Best archer in Antalya? Here’s who impressed at the season opener
Four first-time stage winners collected the individual titles at the first stage of the 2023 Hyundai Archery World Cup held this past weekend in Antalya, Türkiye.
As well as medals, Penny Healey, Dan Olaru, Jozef Bosansky and Jyothi Surekha Vennam booked themselves automatic qualification spots to this season’s grand finale in Hermosillo with their career-making results. And the accompanying ranking points pushed Healey to the top of the Sanlida World Archery Rankings.
But who impressed the most? Here’s my countdown of the top three…
3. Juwaidi Mazuki, Malaysia
A first career podium for the 32-year-old from Malaysia in Antalya after defeating Mister Perfect Mike Schloesser in the bronze medal match. He didn’t go all the way – this time – but for at least 45 minutes Juwaidi looked like the best archer on the field in Türkiye.
His last two matches during Thursday afternoon’s eliminations session were back-to-back 150s. (And he shot a personal-best 714-point qualifying round on Tuesday.) Watch this gamer’s name in the lead-up to the Asian Games.
2. Elia Canales, Spain
This entry comes entirely down to one arrow. Canales hit, literally, dead-centre when she delivered the winning arrow in the shoot-off during the recurve mixed team third-place match against host Türkiye.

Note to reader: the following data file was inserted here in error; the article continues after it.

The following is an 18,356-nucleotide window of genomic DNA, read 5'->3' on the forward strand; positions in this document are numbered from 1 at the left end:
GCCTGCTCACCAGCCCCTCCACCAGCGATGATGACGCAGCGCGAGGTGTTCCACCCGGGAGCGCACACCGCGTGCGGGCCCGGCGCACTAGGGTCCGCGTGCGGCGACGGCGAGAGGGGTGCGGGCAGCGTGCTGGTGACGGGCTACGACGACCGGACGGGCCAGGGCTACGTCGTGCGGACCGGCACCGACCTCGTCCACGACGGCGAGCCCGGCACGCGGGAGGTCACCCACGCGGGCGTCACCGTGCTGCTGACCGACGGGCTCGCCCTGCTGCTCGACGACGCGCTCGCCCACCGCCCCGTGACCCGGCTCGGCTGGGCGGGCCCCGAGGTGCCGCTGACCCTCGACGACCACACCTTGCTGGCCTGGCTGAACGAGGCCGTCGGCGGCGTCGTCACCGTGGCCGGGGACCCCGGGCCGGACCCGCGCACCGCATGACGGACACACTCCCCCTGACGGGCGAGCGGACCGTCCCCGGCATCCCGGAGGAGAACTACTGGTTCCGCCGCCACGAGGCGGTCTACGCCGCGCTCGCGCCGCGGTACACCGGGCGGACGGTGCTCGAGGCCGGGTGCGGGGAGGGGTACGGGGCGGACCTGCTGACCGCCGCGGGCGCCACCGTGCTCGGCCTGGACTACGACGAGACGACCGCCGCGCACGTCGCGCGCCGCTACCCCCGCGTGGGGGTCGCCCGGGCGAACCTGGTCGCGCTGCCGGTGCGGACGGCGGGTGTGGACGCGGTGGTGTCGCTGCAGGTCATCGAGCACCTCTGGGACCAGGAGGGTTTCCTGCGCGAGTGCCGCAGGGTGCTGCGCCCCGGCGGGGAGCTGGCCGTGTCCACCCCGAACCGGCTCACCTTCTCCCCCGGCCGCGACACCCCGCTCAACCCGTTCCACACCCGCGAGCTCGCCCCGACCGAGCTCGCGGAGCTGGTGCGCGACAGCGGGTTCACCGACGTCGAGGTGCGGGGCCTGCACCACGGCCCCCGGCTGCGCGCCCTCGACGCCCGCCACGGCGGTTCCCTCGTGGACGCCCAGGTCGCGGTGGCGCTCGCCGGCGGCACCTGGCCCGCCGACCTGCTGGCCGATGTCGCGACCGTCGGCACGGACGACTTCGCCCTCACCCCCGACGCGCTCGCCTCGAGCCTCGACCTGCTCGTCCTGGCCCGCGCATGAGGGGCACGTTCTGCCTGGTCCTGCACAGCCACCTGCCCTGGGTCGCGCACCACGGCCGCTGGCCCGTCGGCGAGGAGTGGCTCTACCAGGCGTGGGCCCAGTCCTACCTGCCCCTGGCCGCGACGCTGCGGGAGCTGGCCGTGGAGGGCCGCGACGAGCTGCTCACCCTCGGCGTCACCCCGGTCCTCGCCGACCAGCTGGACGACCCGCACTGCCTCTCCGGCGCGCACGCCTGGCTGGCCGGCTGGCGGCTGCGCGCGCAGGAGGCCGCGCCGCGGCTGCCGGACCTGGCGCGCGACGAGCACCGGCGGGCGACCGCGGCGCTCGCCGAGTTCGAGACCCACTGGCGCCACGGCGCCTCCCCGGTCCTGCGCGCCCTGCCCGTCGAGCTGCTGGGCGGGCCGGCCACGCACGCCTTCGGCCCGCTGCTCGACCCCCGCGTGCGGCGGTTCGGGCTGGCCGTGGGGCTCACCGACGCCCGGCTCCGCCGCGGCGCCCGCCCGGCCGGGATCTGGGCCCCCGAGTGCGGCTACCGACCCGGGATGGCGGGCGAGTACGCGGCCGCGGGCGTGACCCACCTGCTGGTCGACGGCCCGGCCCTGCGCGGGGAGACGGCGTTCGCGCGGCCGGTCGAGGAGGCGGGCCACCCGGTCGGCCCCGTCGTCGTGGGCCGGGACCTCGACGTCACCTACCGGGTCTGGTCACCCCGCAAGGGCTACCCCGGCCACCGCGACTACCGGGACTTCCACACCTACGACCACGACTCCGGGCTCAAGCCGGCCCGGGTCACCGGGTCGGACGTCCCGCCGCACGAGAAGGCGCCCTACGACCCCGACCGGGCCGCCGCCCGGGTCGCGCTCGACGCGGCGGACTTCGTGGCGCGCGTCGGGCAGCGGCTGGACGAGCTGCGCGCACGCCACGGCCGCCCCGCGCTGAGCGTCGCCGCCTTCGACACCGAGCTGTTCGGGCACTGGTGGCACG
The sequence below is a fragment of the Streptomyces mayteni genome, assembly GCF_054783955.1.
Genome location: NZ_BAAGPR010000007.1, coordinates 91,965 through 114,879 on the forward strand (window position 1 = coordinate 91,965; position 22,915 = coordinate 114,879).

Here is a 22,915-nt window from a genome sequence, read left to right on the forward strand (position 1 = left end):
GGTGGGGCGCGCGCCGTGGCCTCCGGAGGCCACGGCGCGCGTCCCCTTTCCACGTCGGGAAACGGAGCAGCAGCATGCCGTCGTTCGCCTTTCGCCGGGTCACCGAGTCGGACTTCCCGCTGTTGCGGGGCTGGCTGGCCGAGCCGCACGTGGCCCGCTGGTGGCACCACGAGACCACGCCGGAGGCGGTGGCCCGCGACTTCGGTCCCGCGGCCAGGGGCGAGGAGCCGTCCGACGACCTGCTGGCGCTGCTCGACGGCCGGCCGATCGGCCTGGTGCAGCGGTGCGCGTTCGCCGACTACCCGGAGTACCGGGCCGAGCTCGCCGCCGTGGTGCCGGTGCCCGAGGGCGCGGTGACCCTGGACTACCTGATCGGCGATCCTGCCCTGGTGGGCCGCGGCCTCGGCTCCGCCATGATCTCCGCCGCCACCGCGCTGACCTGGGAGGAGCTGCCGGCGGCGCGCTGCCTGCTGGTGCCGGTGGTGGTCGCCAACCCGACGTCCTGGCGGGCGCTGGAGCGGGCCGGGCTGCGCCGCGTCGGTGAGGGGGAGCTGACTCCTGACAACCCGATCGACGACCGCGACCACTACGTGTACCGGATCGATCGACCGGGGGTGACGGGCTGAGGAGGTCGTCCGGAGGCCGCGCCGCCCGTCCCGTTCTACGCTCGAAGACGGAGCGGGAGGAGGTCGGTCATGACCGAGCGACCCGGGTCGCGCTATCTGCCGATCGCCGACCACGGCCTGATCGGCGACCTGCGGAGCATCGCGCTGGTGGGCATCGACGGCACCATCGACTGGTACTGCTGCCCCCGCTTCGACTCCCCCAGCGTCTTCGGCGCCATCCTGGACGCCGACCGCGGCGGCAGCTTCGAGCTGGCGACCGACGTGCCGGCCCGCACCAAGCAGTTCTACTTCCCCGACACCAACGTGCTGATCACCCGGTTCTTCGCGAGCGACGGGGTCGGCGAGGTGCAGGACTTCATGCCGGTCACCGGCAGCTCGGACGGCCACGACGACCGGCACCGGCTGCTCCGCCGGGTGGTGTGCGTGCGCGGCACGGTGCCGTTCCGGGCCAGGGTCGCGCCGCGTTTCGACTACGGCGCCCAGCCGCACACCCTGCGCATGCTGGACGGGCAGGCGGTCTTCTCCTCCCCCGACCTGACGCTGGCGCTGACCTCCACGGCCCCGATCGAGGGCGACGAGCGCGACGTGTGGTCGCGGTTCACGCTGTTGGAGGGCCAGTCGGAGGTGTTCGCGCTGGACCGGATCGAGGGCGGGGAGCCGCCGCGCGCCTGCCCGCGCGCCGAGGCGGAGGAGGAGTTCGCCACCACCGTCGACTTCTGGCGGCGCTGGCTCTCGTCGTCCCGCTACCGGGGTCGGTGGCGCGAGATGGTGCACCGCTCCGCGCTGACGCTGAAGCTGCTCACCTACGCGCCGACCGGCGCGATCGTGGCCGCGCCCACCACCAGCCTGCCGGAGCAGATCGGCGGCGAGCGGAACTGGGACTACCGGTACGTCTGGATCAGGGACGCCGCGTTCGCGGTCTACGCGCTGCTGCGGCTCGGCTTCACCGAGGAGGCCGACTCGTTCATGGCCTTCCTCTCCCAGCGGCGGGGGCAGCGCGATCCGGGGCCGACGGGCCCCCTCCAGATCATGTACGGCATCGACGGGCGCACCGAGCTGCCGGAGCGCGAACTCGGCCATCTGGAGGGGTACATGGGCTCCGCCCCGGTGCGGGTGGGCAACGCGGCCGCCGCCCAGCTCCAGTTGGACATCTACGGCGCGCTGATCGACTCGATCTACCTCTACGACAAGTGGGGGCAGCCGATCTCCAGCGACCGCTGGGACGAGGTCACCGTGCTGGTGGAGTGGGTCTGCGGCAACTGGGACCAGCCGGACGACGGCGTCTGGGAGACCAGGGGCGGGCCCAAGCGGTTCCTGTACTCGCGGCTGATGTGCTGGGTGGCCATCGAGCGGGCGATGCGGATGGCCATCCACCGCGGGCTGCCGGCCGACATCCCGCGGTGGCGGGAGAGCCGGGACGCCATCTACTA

Sure, there’s more than a little luck that goes into one shot landing so perfectly. But what about this 21-year-old coming into her own ahead of the world championships, European Games and Olympic qualifying starting in a couple of months. She stood up under pressure – and that’s an exciting sign for Spain.
1. Penny Healey, Great Britain
All four winners were impressive – but, in context, Healey’s rise to the top has been both rapid and shown signs of sustainability. Olaru and Bosansky have been around a while, edging ever closer to a result, while Vennam’s a two-time world championship medallist already.
Healey, in the last 18 months, has won the Indoor Archery World Series, made a final four outdoors (in Paris) – and now qualified for her first Hyundai Archery World Cup Final.
She’s shown the mettle to take down the biggest names (see eliminations win over An San, again in Paris, last year) and the resilience to do exactly what is necessary, no more or less, to win matches in the arena.
And she wears all the emotions on her face – bad shot, good shot, you see it all – it’s great to watch. And impressive.